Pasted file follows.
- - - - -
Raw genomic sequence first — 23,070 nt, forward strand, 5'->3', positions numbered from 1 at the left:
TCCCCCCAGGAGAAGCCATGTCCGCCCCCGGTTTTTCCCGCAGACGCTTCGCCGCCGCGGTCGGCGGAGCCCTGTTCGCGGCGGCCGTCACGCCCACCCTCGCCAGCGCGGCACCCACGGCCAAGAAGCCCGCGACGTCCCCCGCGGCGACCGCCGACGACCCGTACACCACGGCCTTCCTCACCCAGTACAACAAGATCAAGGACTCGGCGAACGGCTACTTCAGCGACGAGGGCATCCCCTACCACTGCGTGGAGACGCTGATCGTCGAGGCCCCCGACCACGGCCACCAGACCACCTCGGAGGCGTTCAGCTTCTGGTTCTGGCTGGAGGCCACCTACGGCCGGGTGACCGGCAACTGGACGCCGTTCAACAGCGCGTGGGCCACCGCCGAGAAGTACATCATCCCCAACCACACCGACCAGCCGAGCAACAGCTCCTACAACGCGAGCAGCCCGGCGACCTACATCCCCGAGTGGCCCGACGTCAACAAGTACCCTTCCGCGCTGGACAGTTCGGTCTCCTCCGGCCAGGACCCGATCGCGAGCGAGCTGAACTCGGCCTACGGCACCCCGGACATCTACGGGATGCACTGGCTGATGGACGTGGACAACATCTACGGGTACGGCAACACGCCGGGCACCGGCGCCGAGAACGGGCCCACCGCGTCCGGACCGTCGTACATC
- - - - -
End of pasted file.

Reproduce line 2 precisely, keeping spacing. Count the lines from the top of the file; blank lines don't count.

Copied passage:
TCCCCCCAGGAGAAGCCATGTCCGCCCCCGGTTTTTCCCGCAGACGCTTCGCCGCCGCGGTCGGCGGAGCCCTGTTCGCGGCGGCCGTCACGCCCACCCTCGCCAGCGCGGCACCCACGGCCAAGAAGCCCGCGACGTCCCCCGCGGCGACCGCCGACGACCCGTACACCACGGCCTTCCTCACCCAGTACAACAAGATCAAGGACTCGGCGAACGGCTACTTCAGCGACGAGGGCATCCCCTACCACTGCGTGGAGACGCTGATCGTCGAGGCCCCCGACCACGGCCACCAGACCACCTCGGAGGCGTTCAGCTTCTGGTTCTGGCTGGAGGCCACCTACGGCCGGGTGACCGGCAACTGGACGCCGTTCAACAGCGCGTGGGCCACCGCCGAGAAGTACATCATCCCCAACCACACCGACCAGCCGAGCAACAGCTCCTACAACGCGAGCAGCCCGGCGACCTACATCCCCGAGTGGCCCGACGTCAACAAGTACCCTTCCGCGCTGGACAGTTCGGTCTCCTCCGGCCAGGACCCGATCGCGAGCGAGCTGAACTCGGCCTACGGCACCCCGGACATCTACGGGATGCACTGGCTGATGGACGTGGACAACATCTACGGGTACGGCAACACGCCGGGCACCGGCGCCGAGAACGGGCCCACCGCGTCCGGACCGTCGTACATC